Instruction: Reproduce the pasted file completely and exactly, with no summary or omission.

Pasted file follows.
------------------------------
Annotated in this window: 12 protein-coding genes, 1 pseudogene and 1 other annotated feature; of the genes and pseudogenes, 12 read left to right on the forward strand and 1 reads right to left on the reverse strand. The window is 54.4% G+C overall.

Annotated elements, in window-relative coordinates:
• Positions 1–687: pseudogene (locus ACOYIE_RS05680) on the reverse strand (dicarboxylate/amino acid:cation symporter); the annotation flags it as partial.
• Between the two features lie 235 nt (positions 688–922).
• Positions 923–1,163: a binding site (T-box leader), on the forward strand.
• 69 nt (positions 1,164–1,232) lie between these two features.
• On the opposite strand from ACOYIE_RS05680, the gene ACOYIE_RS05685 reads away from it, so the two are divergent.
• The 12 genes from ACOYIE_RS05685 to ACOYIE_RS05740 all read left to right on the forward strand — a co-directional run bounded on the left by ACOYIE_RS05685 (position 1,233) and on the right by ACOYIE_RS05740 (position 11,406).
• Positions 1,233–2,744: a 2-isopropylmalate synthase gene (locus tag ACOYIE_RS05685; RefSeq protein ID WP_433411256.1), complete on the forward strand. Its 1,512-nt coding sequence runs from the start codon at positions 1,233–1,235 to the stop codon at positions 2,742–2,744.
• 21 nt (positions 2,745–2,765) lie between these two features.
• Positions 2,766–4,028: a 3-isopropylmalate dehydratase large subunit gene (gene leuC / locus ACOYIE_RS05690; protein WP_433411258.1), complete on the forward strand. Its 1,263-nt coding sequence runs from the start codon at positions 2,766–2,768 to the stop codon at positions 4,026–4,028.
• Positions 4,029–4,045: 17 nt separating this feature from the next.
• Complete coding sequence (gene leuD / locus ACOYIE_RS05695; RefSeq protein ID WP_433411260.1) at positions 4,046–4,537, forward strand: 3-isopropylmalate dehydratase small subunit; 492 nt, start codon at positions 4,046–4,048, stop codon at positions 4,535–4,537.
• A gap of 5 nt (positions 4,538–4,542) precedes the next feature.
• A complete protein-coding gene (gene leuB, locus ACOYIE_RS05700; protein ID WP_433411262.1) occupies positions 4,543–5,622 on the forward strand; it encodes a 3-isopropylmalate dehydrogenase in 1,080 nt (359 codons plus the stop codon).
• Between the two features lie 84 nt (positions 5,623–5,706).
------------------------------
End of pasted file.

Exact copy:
Annotated in this window: 12 protein-coding genes, 1 pseudogene and 1 other annotated feature; of the genes and pseudogenes, 12 read left to right on the forward strand and 1 reads right to left on the reverse strand. The window is 54.4% G+C overall.

Annotated elements, in window-relative coordinates:
• Positions 1–687: pseudogene (locus ACOYIE_RS05680) on the reverse strand (dicarboxylate/amino acid:cation symporter); the annotation flags it as partial.
• Between the two features lie 235 nt (positions 688–922).
• Positions 923–1,163: a binding site (T-box leader), on the forward strand.
• 69 nt (positions 1,164–1,232) lie between these two features.
• On the opposite strand from ACOYIE_RS05680, the gene ACOYIE_RS05685 reads away from it, so the two are divergent.
• The 12 genes from ACOYIE_RS05685 to ACOYIE_RS05740 all read left to right on the forward strand — a co-directional run bounded on the left by ACOYIE_RS05685 (position 1,233) and on the right by ACOYIE_RS05740 (position 11,406).
• Positions 1,233–2,744: a 2-isopropylmalate synthase gene (locus tag ACOYIE_RS05685; RefSeq protein ID WP_433411256.1), complete on the forward strand. Its 1,512-nt coding sequence runs from the start codon at positions 1,233–1,235 to the stop codon at positions 2,742–2,744.
• 21 nt (positions 2,745–2,765) lie between these two features.
• Positions 2,766–4,028: a 3-isopropylmalate dehydratase large subunit gene (gene leuC / locus ACOYIE_RS05690; protein WP_433411258.1), complete on the forward strand. Its 1,263-nt coding sequence runs from the start codon at positions 2,766–2,768 to the stop codon at positions 4,026–4,028.
• Positions 4,029–4,045: 17 nt separating this feature from the next.
• Complete coding sequence (gene leuD / locus ACOYIE_RS05695; RefSeq protein ID WP_433411260.1) at positions 4,046–4,537, forward strand: 3-isopropylmalate dehydratase small subunit; 492 nt, start codon at positions 4,046–4,048, stop codon at positions 4,535–4,537.
• A gap of 5 nt (positions 4,538–4,542) precedes the next feature.
• A complete protein-coding gene (gene leuB, locus ACOYIE_RS05700; protein ID WP_433411262.1) occupies positions 4,543–5,622 on the forward strand; it encodes a 3-isopropylmalate dehydrogenase in 1,080 nt (359 codons plus the stop codon).
• Between the two features lie 84 nt (positions 5,623–5,706).